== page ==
Subgroup analyses of PSAD were also performed and categorized in three groups; patients with serum PSA levels < 4 ng/ml, 4–10 ng/ml, and > 10 ng/ml. Comparisons of categorical and continuous variables of subgroups were performed using the Chi-square test and one-way ANOVA or Kruskal-Walis test, as appropriate.
The receiver operating characteristic curves (ROC curves) were used to evaluate the accuracy of PSAD for detection of prostate cancer and optimal cutoff points. Correlation between PSAD and the Gleason score was analyzed using the Kruskal-Walis test.
Inter-rater reliability was also performed using the Intraclass Correlation Coefficient (ICC).
All analyses were performed using RelSTATA version 10. A p-value < 0.05 was considered statistically significant.
3.1 Patient population
MRI examinations of 319 patients who had suspected prostate cancer between January 2014 and December 2019 were retrospectively reviewed. Among these patients, 165 were excluded due to incomplete data (92) and prior treatments (73). Therefore, 154 patients were included in analyses.
Patient ages ranged from 50 to 90 years (mean 66.70 ± 7.15). Fifty-nine of the 154 patients (38.31%) were positive for prostate cancer.
The median serum PSA level and median prostate volume of prostate cancer patients was 14.00 ng/ml (IQR, 9.58–45.13) and 46.99 ml (IQR, 32.68–63.92). The median serum PSA level of 9.30 ng/ml (IQR, 6.49–13.79) and median prostate volume of patients without prostate cancer was 62.41 ml (40.60–79.79). Patients with prostate cancer had significantly higher serum PSA levels, and PSADs than patients without prostate cancer, p-values < 0.001, and 0.017. Demographic data of all patients are shown in Table 1. The patients were categorized into 3 subgroups with serum PSA levels of < 4 ng/ml, 4–10 ng/ml, and > 10 ng/ml. There were only 3 patients (1.95%) with serum PSA levels < 4 ng/ml, and none of these patients was diagnosed with prostate cancer. There were 68 patients (44.16%) with serum PSA levels 4–10 ng/ml, and 83 patients (53.90%) with serum PSA > 10 ng/ml. Eighteen patients (30.51%) with serum PSA levels 4–10 ng/ml and 41 patients (69.49%) with serum PSA levels > 10 ng/ml were diagnosed with prostate cancer, (p-value 0.006). PSAD among these subgroups were those with serum PSA levels < 4, 0.04 (0.015–0.065), 4–10, 0.13 (0.09–0.22), and > 10 ng/ml, 0.32 (0.19–0.79) among patients with significant differences (p-value < 0.001). Demographic data of these subgroups are shown in Table 2.
3.2 ROC curves of PSAD were analyzed for detection of prostate cancer
The optimal cutoff point was 0.16 (81.40% sensitivity, 54.70% specificity, 52.70% positive predictive value, 82.50% negative predictive value) as shown in Table 3, and the area under the curve was 0.680 (95%CI: 0.609–0.751).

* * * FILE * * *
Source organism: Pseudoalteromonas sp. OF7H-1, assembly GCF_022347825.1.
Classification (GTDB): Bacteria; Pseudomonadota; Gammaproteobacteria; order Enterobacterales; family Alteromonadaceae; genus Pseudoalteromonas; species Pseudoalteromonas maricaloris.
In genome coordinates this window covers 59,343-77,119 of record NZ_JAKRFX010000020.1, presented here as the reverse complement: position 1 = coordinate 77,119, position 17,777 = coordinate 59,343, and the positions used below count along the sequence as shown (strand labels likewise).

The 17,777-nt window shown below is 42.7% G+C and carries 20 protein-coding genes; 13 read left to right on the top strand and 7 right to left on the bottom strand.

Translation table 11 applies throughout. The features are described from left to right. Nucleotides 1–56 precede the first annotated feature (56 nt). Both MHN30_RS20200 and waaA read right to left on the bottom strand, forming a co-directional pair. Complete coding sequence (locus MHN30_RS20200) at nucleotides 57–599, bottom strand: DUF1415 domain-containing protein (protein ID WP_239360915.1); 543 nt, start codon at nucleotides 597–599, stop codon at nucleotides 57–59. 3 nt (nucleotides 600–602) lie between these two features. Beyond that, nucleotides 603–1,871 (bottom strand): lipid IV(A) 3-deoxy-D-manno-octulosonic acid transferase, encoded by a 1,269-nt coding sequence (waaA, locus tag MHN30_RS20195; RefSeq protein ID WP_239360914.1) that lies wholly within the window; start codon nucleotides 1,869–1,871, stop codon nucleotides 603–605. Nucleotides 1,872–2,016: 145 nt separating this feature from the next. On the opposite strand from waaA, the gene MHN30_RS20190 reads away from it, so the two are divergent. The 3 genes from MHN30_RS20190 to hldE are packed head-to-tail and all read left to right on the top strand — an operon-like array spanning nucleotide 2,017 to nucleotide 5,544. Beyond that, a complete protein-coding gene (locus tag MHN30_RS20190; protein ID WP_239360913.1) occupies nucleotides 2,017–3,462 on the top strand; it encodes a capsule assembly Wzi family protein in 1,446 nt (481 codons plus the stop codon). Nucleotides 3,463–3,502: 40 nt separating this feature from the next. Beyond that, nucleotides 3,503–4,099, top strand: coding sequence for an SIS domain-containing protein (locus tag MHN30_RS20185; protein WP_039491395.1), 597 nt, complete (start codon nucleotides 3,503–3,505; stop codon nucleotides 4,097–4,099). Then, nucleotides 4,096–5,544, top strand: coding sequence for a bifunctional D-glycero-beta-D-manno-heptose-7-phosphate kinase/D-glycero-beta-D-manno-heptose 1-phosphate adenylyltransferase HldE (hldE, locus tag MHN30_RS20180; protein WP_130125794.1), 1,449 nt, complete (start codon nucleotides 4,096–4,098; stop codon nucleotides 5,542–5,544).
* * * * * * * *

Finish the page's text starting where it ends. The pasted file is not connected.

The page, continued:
In subgroup analyses, the optimal cutoff point of patients with serum PSA levels 4–10 ng/ml, and > 10 ng/ml was 0.16 (61.10% sensitivity, 76.00% specificity) and 0.30 (68.30% sensitivity, 64.30% specificity) as shown in Table 4. The receiver operating characteristic (ROC) curves of PSAD in identification of prostate cancer are shown in Fig. 2.
3.3 Correlation between PSAD and gleason score
The median PSADs were 0.27, 0.19, 0.27, 0.23, 0.23, 1.62, 0.86, 2.42 in patients with Gleason scores of 2 + 3, 3 + 3, 3 + 4, 4 + 3, 4 + 4, 4 + 5, 5 + 4, 5 + 5. A statistically significant correlation between PSAD and Gleason scores (p-value 0.014) was found. Box plots of PSADs stratified by the Gleason score are shown in Fig. 3.
3.4 Interobserver agreement
Intraclass Correlation Coefficient (ICC) between two radiologists was 0.9894 (95%CI 0.9855–0.9922), indicating good reliability.
Serum PSA levels are currently used as screening tools for detection of prostate cancer, however, there is a relative lack of specificity. The current study found the median serum PSA level in patients with prostate cancer was significantly higher than its patients without prostate cancer (14.00 ng/ml of serum PSA in patients with prostate cancer, and 9.30 ng/ml of patients without prostate cancer), p-value < 0.001. Furthermore, the median prostate volume in patients with prostate cancer was significantly lower than its patients without prostate cancer (46.99 ml of volume in patients with prostate cancer and 62.41 ml of volume in patients without prostate cancer), p-value = 0.016. These findings were concordant with previous studies that revealed benign prostate hypertrophy could elevate serum PSA levels. [3, 4, 7]
Many studies reported PSA density (PSAD) which calculated from the PSA level (ng/ml) divided by prostate volume (ml) had more accuracy and more specificity than PSA level alone for detection of prostate cancer [5,6,7,8,9]. Most studies used TRUS determined the prostate volume, which differed from MRI in our study. The previous studies suggested PSAD cut-off ranged from 0.15 to 0.2, our study suggested the optimal cut-off at 0.16 which was also within that range.